Having competed as an NCAA Division I athlete, the gruelling hours of preparation, the mental state needed to succeed, and the ability to tune everything to be “in the zone” are not foreign to me. As a medical doctor and neuroscientist, it has been one of my missions to elucidate the underpinnings of what separates the good athletes from the best ones.
What actually makes a GOAT and can science make one?
This is what I have endeavoured myself to discover since my early work at the NASA Human Peak Performance Laboratories assisting astronauts in reducing their stress levels and improving performance in space. This was nascent technology three decades ago.
Today, measuring brain circuits tailored to specific sports, observing the brain during athletic activities, and optimizing brain circuits during performance tasks through artificial intelligence, cloud computing, and wearable neurotechnology are ubiquitous in the world of sports which should be embraced as additive rather than ignored, or shunned as disruptive.
And there are endless possibilities as we begin to consider the commercial applications and business potential of neurofeedback technology in numerous health practice areas and aiding athletes at all performance levels.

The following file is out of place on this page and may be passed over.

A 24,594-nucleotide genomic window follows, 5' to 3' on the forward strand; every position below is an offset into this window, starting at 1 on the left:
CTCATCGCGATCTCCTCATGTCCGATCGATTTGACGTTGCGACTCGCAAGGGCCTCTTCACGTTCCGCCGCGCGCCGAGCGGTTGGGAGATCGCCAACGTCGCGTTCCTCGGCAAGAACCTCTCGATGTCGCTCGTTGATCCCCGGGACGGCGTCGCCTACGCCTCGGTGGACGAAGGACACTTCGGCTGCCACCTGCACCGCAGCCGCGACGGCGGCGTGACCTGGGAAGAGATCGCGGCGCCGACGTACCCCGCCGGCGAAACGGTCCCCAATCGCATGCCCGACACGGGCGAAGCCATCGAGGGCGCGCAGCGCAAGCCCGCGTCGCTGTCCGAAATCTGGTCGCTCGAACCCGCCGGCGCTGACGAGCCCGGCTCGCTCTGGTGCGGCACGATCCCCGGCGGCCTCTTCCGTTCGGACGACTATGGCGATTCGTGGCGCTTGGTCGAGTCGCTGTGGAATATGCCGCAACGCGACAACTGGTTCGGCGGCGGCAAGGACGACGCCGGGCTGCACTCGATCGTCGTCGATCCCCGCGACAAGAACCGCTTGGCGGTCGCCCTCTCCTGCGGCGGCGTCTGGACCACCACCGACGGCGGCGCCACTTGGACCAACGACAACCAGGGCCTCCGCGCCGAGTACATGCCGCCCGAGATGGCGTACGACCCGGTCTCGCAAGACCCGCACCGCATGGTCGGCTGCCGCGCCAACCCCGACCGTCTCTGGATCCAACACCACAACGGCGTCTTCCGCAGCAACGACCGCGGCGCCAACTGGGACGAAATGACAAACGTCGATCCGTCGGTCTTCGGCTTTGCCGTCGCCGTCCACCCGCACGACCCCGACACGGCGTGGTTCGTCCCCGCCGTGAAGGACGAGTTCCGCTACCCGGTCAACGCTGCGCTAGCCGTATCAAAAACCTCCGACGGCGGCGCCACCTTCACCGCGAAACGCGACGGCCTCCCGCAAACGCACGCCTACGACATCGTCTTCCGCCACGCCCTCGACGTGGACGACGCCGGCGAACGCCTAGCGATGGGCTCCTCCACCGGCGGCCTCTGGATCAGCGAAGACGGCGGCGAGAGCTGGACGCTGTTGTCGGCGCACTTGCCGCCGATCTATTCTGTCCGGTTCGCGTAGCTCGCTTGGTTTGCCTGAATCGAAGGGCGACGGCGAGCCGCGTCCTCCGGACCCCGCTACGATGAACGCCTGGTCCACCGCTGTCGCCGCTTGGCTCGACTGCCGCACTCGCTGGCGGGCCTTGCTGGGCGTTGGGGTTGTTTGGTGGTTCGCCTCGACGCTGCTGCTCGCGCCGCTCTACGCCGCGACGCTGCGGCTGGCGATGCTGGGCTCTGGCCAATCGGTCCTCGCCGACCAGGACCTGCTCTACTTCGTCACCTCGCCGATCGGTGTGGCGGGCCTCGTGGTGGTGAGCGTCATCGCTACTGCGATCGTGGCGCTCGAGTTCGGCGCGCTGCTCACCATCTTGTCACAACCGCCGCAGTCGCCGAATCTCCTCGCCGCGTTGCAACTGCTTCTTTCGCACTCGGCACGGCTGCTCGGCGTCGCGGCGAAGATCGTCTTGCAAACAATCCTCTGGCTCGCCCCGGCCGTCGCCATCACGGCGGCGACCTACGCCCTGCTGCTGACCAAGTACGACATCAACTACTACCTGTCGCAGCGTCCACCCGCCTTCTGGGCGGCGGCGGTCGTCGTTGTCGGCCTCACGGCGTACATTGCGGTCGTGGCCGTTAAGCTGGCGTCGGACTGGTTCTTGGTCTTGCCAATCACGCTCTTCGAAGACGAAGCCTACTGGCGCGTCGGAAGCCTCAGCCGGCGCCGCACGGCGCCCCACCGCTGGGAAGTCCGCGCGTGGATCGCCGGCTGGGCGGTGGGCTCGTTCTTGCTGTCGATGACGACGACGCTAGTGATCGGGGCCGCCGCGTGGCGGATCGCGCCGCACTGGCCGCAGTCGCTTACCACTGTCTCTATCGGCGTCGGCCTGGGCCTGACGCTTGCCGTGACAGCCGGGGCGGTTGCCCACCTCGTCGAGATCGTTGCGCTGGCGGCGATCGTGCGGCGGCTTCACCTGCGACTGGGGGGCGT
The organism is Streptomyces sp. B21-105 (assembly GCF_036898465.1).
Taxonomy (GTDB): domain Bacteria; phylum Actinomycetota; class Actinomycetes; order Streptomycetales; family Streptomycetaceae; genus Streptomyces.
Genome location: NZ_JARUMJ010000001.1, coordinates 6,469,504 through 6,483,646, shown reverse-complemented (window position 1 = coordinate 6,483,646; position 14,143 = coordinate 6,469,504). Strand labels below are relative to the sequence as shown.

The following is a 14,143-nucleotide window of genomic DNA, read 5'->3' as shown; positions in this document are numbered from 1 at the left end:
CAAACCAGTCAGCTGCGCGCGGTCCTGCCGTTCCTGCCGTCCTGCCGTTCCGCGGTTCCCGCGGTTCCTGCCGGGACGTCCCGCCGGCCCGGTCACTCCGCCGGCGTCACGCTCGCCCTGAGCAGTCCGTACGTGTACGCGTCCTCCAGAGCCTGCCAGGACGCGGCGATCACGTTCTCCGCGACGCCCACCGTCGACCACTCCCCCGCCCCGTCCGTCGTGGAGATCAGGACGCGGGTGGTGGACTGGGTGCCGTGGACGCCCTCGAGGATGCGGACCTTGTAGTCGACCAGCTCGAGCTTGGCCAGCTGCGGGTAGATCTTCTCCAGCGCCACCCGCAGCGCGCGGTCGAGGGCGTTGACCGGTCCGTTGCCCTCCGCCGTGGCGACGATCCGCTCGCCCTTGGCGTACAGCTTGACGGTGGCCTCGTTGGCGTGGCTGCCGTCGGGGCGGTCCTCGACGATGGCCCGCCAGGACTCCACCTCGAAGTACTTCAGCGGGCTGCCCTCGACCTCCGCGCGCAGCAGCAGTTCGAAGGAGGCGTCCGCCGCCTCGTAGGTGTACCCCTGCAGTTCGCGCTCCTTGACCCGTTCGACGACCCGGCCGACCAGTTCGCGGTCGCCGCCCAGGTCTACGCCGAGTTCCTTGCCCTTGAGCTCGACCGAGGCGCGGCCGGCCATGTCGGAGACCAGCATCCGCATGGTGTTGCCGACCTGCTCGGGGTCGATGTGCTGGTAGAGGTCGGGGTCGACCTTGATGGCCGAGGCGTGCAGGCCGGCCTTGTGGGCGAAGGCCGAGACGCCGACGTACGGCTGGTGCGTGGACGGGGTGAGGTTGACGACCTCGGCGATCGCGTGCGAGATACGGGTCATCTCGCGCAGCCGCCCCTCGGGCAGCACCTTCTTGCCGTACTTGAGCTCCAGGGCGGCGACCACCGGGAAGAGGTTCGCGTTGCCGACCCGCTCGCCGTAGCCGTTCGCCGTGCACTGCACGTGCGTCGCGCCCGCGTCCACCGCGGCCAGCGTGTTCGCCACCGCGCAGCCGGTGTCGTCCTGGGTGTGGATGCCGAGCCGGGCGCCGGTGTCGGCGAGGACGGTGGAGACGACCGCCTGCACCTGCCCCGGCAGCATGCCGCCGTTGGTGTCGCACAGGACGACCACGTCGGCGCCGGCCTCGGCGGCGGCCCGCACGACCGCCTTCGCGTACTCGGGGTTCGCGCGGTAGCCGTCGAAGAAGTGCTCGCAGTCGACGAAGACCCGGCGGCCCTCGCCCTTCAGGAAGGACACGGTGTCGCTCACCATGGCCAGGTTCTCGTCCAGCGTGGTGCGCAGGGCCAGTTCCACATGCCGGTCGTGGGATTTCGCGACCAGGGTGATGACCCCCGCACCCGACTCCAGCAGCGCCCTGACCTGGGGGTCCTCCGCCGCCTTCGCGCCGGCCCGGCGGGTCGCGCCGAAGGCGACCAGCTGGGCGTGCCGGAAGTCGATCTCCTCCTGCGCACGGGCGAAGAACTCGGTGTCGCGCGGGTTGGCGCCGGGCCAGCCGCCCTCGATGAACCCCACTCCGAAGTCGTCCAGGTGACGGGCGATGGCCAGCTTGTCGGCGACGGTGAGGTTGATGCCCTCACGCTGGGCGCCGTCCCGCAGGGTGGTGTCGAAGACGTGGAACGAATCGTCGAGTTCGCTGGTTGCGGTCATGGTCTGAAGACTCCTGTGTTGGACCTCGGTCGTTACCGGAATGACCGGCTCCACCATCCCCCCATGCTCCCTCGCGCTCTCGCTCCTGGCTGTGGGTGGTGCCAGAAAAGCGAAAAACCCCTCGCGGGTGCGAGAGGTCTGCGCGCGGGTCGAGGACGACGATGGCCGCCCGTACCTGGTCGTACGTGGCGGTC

Internet-based neurotechnology can assist amateur and professional athletes to reach consistent levels of peak performance at will. The field of remote neurofeedback will lead this, by giving individuals a non-invasive and non-pharmaceutical method to change their brain waves while reinforcing optimal functioning when the brain waves are in equilibrium.
With neurofeedback, the brain’s functioning is continuously monitored through the register of brain waves. When the brain is showing appropriate brainwave patterns, the person is rewarded by visual or acoustic stimuli.
For example, a video starts playing or the character of a video game starts moving. With this feedback, the brain can start learning when it is performing at his best and even trains itself to improve performance. Depending on the targeted brain areas during the neurofeedback sessions, almost any function that is controlled can be optimized – including stress regulation, focus and attention, sleep, mood regulation, and even memory.
Through these efforts over the past three decades, tennis, football, golf, soccer, rugby, equestrian, baseball, and water athletes have sought our assistance with neurofeedback. The vast majority of these elite athletes are seeking improvement of their craft. Some have had injuries and others suffer from anxiety, and sometimes even substance abuse. All of these issues can be assisted with neurofeedback – an evidence-based modality for modifying brain activity, thus modifying behavior.
Here’s an example: A professional big wave surfer came to our clinic in Hawaii seeking to improve his competitive performance. Big wave surfing is a specific surfing discipline – the height of the wave must exceed 20 feet. This sport requires lightning-fast reflexes, cat-like agility, and Fonzie-type coolness under pressure.